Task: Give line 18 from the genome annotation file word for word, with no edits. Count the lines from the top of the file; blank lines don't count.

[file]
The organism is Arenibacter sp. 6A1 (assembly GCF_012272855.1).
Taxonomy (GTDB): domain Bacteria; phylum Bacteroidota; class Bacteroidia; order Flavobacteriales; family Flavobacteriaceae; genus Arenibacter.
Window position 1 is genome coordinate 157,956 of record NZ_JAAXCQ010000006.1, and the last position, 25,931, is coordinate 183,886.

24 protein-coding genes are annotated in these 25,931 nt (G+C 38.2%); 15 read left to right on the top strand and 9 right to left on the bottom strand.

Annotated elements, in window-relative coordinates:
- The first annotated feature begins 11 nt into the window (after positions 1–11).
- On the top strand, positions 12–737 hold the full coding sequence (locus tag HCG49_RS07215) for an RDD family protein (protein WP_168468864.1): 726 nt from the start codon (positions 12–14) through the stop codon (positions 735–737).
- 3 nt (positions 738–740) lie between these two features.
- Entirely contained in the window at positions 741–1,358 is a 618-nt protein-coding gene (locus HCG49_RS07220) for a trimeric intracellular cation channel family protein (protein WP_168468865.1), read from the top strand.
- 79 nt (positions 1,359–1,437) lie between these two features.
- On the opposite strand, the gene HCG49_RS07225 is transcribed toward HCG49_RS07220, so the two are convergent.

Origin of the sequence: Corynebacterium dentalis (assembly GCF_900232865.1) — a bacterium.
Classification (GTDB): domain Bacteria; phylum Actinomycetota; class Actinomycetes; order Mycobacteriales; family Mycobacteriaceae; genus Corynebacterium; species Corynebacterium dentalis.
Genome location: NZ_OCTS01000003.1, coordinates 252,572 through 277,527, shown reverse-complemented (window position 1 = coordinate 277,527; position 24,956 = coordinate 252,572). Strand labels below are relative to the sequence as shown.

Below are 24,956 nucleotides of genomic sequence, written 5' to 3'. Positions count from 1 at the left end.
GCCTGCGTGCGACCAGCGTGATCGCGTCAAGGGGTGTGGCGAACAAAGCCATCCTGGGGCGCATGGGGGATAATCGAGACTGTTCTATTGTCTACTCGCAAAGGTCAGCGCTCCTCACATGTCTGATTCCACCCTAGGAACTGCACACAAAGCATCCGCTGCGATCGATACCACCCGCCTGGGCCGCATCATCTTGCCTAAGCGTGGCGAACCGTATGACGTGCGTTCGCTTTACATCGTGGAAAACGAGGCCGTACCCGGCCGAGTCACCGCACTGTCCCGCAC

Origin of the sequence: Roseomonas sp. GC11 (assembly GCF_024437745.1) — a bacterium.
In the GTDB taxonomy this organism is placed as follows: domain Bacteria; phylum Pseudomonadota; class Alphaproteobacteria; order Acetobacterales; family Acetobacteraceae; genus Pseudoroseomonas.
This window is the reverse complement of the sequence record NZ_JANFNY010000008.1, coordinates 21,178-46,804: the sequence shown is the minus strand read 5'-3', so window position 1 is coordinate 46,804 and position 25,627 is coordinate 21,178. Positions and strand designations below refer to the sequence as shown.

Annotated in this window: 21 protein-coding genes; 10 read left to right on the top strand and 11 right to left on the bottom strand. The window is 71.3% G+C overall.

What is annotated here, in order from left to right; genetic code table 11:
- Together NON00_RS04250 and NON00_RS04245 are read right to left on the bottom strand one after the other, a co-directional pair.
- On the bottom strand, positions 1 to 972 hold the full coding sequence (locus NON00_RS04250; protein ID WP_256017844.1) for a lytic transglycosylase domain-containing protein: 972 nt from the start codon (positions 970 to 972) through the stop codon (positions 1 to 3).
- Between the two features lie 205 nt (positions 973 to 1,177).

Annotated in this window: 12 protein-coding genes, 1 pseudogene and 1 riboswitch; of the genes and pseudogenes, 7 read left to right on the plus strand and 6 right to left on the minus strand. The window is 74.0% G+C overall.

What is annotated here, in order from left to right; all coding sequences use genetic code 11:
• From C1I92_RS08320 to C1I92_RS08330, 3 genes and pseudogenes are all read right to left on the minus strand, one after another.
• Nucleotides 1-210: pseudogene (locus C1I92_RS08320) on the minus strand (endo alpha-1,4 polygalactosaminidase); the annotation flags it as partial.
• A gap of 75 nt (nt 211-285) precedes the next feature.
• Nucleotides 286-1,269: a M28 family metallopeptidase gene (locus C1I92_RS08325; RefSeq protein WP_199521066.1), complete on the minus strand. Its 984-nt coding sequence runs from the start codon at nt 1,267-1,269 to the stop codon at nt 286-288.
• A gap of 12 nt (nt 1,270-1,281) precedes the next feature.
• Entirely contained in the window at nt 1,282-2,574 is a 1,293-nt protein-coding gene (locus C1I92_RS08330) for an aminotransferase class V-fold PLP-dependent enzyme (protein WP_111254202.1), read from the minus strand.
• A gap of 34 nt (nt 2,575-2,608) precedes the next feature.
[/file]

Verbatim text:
In the GTDB taxonomy this organism is placed as follows: domain Bacteria; phylum Pseudomonadota; class Alphaproteobacteria; order Acetobacterales; family Acetobacteraceae; genus Pseudoroseomonas.